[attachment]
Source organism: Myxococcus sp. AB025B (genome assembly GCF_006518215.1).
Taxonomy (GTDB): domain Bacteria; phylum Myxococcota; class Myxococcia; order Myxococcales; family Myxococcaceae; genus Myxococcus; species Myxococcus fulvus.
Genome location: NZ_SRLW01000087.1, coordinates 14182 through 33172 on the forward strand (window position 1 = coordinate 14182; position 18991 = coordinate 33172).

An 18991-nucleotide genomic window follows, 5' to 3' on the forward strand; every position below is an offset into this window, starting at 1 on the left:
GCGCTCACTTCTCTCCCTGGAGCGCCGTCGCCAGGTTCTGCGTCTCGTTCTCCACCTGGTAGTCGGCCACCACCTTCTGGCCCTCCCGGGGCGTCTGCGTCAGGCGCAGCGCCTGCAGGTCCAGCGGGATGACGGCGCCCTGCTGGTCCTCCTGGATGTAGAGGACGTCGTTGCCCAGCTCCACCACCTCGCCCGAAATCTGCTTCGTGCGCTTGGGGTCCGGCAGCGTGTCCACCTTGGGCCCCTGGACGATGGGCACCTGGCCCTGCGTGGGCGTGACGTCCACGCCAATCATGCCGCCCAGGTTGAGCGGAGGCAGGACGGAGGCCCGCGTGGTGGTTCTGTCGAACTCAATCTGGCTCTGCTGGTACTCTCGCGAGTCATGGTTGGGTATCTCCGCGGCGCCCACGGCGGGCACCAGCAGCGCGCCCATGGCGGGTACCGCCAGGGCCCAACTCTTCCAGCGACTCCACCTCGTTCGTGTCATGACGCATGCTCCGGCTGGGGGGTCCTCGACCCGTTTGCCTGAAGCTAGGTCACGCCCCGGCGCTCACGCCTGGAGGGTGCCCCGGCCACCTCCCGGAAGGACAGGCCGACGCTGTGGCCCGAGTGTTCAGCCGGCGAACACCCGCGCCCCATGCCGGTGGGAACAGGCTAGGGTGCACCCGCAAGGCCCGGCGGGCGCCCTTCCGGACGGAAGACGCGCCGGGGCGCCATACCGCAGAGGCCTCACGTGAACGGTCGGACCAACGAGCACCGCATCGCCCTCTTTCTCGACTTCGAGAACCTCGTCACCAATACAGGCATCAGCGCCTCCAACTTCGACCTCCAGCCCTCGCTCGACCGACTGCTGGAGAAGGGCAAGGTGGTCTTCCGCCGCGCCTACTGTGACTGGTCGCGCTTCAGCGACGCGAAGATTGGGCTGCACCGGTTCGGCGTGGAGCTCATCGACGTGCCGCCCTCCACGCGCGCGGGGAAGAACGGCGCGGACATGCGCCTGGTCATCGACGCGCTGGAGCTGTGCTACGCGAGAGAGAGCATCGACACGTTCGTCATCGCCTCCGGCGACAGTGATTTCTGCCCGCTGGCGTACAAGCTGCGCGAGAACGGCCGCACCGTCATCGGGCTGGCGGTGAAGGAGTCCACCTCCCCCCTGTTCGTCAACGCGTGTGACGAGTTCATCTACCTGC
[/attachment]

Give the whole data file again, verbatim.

Source organism: Myxococcus sp. AB025B (genome assembly GCF_006518215.1).
Taxonomy (GTDB): domain Bacteria; phylum Myxococcota; class Myxococcia; order Myxococcales; family Myxococcaceae; genus Myxococcus; species Myxococcus fulvus.
Genome location: NZ_SRLW01000087.1, coordinates 14182 through 33172 on the forward strand (window position 1 = coordinate 14182; position 18991 = coordinate 33172).

An 18991-nucleotide genomic window follows, 5' to 3' on the forward strand; every position below is an offset into this window, starting at 1 on the left:
GCGCTCACTTCTCTCCCTGGAGCGCCGTCGCCAGGTTCTGCGTCTCGTTCTCCACCTGGTAGTCGGCCACCACCTTCTGGCCCTCCCGGGGCGTCTGCGTCAGGCGCAGCGCCTGCAGGTCCAGCGGGATGACGGCGCCCTGCTGGTCCTCCTGGATGTAGAGGACGTCGTTGCCCAGCTCCACCACCTCGCCCGAAATCTGCTTCGTGCGCTTGGGGTCCGGCAGCGTGTCCACCTTGGGCCCCTGGACGATGGGCACCTGGCCCTGCGTGGGCGTGACGTCCACGCCAATCATGCCGCCCAGGTTGAGCGGAGGCAGGACGGAGGCCCGCGTGGTGGTTCTGTCGAACTCAATCTGGCTCTGCTGGTACTCTCGCGAGTCATGGTTGGGTATCTCCGCGGCGCCCACGGCGGGCACCAGCAGCGCGCCCATGGCGGGTACCGCCAGGGCCCAACTCTTCCAGCGACTCCACCTCGTTCGTGTCATGACGCATGCTCCGGCTGGGGGGTCCTCGACCCGTTTGCCTGAAGCTAGGTCACGCCCCGGCGCTCACGCCTGGAGGGTGCCCCGGCCACCTCCCGGAAGGACAGGCCGACGCTGTGGCCCGAGTGTTCAGCCGGCGAACACCCGCGCCCCATGCCGGTGGGAACAGGCTAGGGTGCACCCGCAAGGCCCGGCGGGCGCCCTTCCGGACGGAAGACGCGCCGGGGCGCCATACCGCAGAGGCCTCACGTGAACGGTCGGACCAACGAGCACCGCATCGCCCTCTTTCTCGACTTCGAGAACCTCGTCACCAATACAGGCATCAGCGCCTCCAACTTCGACCTCCAGCCCTCGCTCGACCGACTGCTGGAGAAGGGCAAGGTGGTCTTCCGCCGCGCCTACTGTGACTGGTCGCGCTTCAGCGACGCGAAGATTGGGCTGCACCGGTTCGGCGTGGAGCTCATCGACGTGCCGCCCTCCACGCGCGCGGGGAAGAACGGCGCGGACATGCGCCTGGTCATCGACGCGCTGGAGCTGTGCTACGCGAGAGAGAGCATCGACACGTTCGTCATCGCCTCCGGCGACAGTGATTTCTGCCCGCTGGCGTACAAGCTGCGCGAGAACGGCCGCACCGTCATCGGGCTGGCGGTGAAGGAGTCCACCTCCCCCCTGTTCGTCAACGCGTGTGACGAGTTCATCTACCTGC